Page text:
The first truth to conquer (it tooke me years to discover this) is that life has not changed as some quirky divine trick by the “universe” or any other higher power. What has changed is my focus, because mindfulness takes effort and lazy minds thrive on blame. My mind will “make” my life more chaotic (at least in perception and emotion) as a tactic to avoid present awareness. Then “I” am not to blame for failing to practice mindfulness. It was the boogie man whodunnit.
“I tried to be mindful but traffic was bad.”
“I wanted to be in the present moment but my child was having a tantrum.”
Fast forward: complications, drama, stress and other excuses are actually the best opportunities to practice present moment awareness. In the end they help me become stronger and better aware of my emotional processes which take me away from mindfulness.
They are there to help you grow and to realize who you truly are. I find this book helpful.
3. Progress = Patience.
Progress may seem slow. Ego wants results and is quick to throw up his hands in exasperation. When I attach to things and situations that I want, it becomes difficult to be fully present. It’s impossible to be mindful when dwelling on the past or the future.
True progress is the practice of ongoing release and acceptance. Once I release the attachment and focus on being grateful for what I have in the moment, my life seems to shift, and progress seems to happen naturally.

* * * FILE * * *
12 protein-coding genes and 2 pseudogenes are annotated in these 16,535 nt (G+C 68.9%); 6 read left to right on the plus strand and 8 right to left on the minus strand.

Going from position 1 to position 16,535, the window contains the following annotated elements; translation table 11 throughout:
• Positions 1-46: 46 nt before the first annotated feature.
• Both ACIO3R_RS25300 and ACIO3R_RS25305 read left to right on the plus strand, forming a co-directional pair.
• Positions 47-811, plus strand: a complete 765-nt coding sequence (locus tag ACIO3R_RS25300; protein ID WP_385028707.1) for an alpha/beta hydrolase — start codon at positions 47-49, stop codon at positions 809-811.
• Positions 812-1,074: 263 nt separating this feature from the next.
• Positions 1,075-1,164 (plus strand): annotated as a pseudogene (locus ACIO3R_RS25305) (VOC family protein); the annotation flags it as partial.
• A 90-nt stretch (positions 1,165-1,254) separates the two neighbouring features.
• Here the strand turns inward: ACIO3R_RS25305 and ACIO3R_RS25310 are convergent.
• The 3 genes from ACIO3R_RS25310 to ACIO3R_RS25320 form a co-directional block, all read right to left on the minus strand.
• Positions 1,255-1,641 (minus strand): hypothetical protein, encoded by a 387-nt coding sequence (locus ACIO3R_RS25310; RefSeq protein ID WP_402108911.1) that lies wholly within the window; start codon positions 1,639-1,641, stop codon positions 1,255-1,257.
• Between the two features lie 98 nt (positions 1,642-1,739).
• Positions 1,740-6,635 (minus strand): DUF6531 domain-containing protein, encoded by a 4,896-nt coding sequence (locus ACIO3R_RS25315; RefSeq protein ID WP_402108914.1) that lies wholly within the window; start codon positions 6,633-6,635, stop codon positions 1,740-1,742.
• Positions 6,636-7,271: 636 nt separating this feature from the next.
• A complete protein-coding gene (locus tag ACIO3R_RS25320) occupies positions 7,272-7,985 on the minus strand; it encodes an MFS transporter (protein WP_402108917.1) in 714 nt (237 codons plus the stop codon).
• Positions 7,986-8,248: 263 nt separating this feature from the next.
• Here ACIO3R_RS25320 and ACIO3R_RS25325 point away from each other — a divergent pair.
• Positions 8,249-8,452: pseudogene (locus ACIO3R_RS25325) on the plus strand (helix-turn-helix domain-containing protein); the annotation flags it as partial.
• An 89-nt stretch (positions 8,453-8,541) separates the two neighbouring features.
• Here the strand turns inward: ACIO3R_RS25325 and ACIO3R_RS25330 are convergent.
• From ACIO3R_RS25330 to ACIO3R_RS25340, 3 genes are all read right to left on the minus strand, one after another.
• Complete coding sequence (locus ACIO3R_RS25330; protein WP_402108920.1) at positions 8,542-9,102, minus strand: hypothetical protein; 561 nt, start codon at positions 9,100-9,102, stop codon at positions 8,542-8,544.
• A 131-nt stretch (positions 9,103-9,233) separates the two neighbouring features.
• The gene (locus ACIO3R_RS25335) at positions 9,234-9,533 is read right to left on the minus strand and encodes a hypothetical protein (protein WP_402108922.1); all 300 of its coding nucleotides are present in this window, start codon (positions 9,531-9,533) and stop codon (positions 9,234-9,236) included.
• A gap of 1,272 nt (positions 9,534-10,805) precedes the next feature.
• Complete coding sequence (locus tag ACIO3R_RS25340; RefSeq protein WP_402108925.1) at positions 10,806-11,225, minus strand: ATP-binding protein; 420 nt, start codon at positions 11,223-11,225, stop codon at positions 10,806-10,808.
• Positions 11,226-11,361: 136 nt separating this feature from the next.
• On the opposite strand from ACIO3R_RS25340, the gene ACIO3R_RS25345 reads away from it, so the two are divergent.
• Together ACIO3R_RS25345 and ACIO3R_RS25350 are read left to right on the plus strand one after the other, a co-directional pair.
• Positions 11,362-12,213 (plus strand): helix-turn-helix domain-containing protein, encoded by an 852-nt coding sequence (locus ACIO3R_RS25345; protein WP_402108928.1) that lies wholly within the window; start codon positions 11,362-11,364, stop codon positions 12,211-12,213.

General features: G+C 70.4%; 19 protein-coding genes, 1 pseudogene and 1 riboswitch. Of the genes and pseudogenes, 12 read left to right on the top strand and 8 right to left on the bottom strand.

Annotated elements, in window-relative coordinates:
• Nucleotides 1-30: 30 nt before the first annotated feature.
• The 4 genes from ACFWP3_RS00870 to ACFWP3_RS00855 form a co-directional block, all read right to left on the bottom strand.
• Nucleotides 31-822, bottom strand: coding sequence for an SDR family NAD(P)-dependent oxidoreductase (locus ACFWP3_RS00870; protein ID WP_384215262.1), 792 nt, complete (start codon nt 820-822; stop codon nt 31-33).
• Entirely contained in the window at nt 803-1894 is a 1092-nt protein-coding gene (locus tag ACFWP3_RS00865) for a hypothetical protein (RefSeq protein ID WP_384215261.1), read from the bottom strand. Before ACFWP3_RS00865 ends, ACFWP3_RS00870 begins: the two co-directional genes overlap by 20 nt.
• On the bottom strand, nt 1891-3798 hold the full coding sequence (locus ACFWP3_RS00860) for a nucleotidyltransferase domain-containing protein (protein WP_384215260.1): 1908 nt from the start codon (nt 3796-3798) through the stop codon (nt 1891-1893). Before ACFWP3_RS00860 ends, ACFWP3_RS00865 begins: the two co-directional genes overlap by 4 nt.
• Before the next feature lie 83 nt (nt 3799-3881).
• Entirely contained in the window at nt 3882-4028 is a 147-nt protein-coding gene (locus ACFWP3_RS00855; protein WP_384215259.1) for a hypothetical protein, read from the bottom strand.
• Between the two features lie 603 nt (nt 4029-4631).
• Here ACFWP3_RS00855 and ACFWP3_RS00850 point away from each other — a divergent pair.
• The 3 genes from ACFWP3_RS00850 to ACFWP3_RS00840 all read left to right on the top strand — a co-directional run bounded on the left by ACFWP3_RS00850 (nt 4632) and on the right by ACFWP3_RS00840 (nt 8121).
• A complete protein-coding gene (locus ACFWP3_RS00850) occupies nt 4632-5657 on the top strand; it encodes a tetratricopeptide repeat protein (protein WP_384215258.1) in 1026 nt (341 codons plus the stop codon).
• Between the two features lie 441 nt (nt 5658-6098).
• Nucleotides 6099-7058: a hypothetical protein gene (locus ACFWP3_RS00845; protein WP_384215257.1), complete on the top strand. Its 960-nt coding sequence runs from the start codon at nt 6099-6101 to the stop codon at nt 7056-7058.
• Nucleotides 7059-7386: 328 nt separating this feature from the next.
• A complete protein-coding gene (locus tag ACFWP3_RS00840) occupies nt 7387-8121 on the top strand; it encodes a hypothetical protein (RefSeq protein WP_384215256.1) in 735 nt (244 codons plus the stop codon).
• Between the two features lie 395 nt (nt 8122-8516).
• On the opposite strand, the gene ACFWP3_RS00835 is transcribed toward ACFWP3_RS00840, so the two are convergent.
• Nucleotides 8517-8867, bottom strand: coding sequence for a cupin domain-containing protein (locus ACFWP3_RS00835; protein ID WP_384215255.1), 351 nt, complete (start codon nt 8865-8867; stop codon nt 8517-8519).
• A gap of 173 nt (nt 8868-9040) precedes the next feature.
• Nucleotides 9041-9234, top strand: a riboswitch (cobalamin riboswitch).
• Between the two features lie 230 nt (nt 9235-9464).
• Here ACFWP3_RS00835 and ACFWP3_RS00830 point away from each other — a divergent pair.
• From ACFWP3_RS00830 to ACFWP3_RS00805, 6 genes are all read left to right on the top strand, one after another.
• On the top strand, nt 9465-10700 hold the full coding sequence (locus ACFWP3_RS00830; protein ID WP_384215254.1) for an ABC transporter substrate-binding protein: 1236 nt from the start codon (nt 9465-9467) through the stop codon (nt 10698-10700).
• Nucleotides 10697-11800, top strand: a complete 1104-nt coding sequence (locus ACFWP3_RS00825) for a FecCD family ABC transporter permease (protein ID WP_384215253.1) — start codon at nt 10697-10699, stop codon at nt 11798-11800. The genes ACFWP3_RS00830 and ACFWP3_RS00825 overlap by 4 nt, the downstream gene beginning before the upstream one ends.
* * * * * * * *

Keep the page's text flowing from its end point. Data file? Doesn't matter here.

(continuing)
This doesn’t mean we don’t have goals. It means we remember what they are: GOALS. They are not necessary conditions for living joyfully, but the practice of mindfulness is.
4. You Will Never Arrive.
You’ve heard it plenty: the reward is in the journey.
And yet humans need goals so they can have a sense of purpose and fulfillment. It is in the journey that we learn, grow, and become better. When practicing mindfulness, there is a destination, and that attainment is the present moment. Otherwise there is nowhere to arrive at. Focus on what is going on right now, and your goal is met. Try to become a “mindful person” or criticise your success at the end of the day and the entire purpose is lost.
This obstacle has a very close cousin: boredom. Find mindfulness boring? Depending on where I am coming from, IT IS! The part of me that is always busy, always chasing, always self-advocating and enlarging… he HATES mindfulness! But he also makes me and those around me miserable. This is the side of ego I have to face down the most. I find truth in accepting that drama is more stimulating to a fearful mind than the beautiful textures of that pebble sitting on the ground in front of me.
But choose the pebble and as soon as ego forgets to hold its grip, mindfulness wins over drama every time.
5. Anywhere But Now.
Life is filled with difficult situations and chaotic thoughts. Accepting the moment for what it is is a lifelong practice. But if the now is intolerable, the only true liberation is present awareness.
Our world is designed for escaping the present moment and there are infinite devices and experiences to accomplish this. During my divorce I would sometimes watch 2 or 3 movies in a row just to escape my thoughts and feelings. But if I spent just 30 minutes on a meditation cushion I found infinite degrees of relief. For me this is the biggest challenge in living intentionally. Sometimes life roars up and attacks, and the only true solution is to simply observe what roars up within me. Usually life isn’t up to squat. The attacker is on the inside. And like Mr. Smith says, how I interpret the moment boils down to a choice (which takes mindfulness to recognize in the moment and in that space, make the choice of peace).